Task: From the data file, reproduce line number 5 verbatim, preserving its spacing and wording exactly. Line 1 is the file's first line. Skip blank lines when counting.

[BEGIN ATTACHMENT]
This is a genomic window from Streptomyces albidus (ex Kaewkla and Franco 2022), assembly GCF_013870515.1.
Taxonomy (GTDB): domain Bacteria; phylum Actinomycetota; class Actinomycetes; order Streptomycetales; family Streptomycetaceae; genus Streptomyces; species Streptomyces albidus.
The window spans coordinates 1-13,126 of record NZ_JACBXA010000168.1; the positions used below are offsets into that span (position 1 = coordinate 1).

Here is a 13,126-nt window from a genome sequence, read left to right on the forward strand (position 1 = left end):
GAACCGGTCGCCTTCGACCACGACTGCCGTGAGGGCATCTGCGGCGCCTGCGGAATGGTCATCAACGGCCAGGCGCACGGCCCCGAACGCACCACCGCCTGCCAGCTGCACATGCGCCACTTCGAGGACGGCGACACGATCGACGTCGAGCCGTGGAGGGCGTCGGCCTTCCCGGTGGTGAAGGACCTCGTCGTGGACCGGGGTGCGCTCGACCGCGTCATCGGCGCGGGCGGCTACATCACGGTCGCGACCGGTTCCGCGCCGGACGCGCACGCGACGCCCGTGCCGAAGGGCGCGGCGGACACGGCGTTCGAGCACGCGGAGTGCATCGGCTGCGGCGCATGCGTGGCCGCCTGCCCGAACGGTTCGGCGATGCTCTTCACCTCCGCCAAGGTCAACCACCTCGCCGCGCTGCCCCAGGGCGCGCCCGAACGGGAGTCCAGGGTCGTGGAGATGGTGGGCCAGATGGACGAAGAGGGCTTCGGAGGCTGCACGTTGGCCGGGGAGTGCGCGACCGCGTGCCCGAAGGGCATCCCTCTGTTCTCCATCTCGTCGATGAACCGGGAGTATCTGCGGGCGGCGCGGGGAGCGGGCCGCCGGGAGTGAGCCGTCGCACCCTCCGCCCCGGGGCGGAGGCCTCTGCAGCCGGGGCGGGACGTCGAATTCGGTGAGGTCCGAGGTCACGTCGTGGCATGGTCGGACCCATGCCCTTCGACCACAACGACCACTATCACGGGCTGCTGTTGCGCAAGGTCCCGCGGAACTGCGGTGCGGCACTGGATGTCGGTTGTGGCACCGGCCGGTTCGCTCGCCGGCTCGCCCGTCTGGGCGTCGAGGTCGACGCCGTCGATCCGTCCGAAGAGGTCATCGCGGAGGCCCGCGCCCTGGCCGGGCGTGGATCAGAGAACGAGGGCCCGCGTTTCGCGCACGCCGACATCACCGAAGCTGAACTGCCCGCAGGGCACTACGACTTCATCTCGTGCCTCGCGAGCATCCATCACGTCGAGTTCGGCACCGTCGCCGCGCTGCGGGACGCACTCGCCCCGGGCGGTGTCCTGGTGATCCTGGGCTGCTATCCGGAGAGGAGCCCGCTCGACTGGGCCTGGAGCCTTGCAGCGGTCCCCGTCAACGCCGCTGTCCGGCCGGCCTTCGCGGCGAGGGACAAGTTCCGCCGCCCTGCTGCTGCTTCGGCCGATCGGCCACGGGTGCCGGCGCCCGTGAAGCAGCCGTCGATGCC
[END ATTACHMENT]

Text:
GAACCGGTCGCCTTCGACCACGACTGCCGTGAGGGCATCTGCGGCGCCTGCGGAATGGTCATCAACGGCCAGGCGCACGGCCCCGAACGCACCACCGCCTGCCAGCTGCACATGCGCCACTTCGAGGACGGCGACACGATCGACGTCGAGCCGTGGAGGGCGTCGGCCTTCCCGGTGGTGAAGGACCTCGTCGTGGACCGGGGTGCGCTCGACCGCGTCATCGGCGCGGGCGGCTACATCACGGTCGCGACCGGTTCCGCGCCGGACGCGCACGCGACGCCCGTGCCGAAGGGCGCGGCGGACACGGCGTTCGAGCACGCGGAGTGCATCGGCTGCGGCGCATGCGTGGCCGCCTGCCCGAACGGTTCGGCGATGCTCTTCACCTCCGCCAAGGTCAACCACCTCGCCGCGCTGCCCCAGGGCGCGCCCGAACGGGAGTCCAGGGTCGTGGAGATGGTGGGCCAGATGGACGAAGAGGGCTTCGGAGGCTGCACGTTGGCCGGGGAGTGCGCGACCGCGTGCCCGAAGGGCATCCCTCTGTTCTCCATCTCGTCGATGAACCGGGAGTATCTGCGGGCGGCGCGGGGAGCGGGCCGCCGGGAGTGAGCCGTCGCACCCTCCGCCCCGGGGCGGAGGCCTCTGCAGCCGGGGCGGGACGTCGAATTCGGTGAGGTCCGAGGTCACGTCGTGGCATGGTCGGACCCATGCCCTTCGACCACAACGACCACTATCACGGGCTGCTGTTGCGCAAGGTCCCGCGGAACTGCGGTGCGGCACTGGATGTCGGTTGTGGCACCGGCCGGTTCGCTCGCCGGCTCGCCCGTCTGGGCGTCGAGGTCGACGCCGTCGATCCGTCCGAAGAGGTCATCGCGGAGGCCCGCGCCCTGGCCGGGCGTGGATCAGAGAACGAGGGCCCGCGTTTCGCGCACGCCGACATCACCGAAGCTGAACTGCCCGCAGGGCACTACGACTTCATCTCGTGCCTCGCGAGCATCCATCACGTCGAGTTCGGCACCGTCGCCGCGCTGCGGGACGCACTCGCCCCGGGCGGTGTCCTGGTGATCCTGGGCTGCTATCCGGAGAGGAGCCCGCTCGACTGGGCCTGGAGCCTTGCAGCGGTCCCCGTCAACGCCGCTGTCCGGCCGGCCTTCGCGGCGAGGGACAAGTTCCGCCGCCCTGCTGCTGCTTCGGCCGATCGGCCACGGGTGCCGGCGCCCGTGAAGCAGCCGTCGATGCC